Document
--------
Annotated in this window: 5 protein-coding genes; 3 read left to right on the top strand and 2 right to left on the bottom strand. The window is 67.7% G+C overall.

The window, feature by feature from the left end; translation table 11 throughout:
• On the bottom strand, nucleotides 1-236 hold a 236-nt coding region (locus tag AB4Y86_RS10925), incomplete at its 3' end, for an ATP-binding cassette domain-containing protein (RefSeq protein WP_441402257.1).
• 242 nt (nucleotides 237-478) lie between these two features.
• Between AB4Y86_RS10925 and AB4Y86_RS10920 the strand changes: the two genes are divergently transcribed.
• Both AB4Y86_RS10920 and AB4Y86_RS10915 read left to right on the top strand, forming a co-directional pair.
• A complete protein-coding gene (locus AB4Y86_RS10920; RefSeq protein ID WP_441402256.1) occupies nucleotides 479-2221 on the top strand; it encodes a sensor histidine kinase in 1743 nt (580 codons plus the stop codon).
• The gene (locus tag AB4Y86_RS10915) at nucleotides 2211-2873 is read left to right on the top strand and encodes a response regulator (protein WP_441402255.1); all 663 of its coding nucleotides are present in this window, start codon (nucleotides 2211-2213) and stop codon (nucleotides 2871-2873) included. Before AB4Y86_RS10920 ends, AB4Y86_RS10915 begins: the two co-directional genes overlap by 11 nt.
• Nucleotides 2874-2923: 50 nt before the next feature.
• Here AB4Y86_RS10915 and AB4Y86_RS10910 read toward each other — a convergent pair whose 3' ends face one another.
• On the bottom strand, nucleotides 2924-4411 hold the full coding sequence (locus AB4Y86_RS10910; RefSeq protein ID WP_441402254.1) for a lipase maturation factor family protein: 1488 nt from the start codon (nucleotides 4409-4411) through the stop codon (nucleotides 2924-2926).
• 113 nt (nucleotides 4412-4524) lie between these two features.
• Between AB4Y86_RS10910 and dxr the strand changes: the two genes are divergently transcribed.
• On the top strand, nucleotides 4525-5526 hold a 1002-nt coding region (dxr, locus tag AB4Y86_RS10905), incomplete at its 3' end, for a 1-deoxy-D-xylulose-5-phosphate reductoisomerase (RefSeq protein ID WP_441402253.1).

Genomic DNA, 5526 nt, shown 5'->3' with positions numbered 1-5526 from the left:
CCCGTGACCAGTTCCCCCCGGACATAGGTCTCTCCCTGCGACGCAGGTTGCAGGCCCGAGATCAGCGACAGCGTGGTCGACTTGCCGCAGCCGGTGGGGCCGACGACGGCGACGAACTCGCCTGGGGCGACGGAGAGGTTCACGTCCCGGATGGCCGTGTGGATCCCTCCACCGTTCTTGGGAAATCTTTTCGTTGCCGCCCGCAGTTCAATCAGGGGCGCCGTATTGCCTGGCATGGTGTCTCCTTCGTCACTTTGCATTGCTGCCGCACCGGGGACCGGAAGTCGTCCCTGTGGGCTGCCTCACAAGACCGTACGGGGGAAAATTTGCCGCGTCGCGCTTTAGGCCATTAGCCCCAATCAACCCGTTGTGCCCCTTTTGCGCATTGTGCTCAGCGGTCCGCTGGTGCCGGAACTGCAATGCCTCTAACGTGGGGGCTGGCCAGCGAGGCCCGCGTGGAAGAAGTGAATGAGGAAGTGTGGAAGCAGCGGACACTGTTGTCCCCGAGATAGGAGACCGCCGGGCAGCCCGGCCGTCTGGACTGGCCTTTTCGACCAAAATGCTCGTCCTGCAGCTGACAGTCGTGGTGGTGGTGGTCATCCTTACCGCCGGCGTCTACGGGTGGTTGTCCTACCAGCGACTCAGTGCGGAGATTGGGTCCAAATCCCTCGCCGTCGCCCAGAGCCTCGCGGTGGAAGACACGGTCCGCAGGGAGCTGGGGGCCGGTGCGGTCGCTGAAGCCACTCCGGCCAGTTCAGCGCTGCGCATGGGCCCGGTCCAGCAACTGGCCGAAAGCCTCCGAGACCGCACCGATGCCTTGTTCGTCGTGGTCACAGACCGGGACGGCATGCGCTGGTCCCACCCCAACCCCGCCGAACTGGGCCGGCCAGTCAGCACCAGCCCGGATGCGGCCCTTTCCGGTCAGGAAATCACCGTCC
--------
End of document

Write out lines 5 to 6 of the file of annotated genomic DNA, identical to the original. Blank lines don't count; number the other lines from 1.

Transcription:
• Between AB4Y86_RS10925 and AB4Y86_RS10920 the strand changes: the two genes are divergently transcribed.
• Both AB4Y86_RS10920 and AB4Y86_RS10915 read left to right on the top strand, forming a co-directional pair.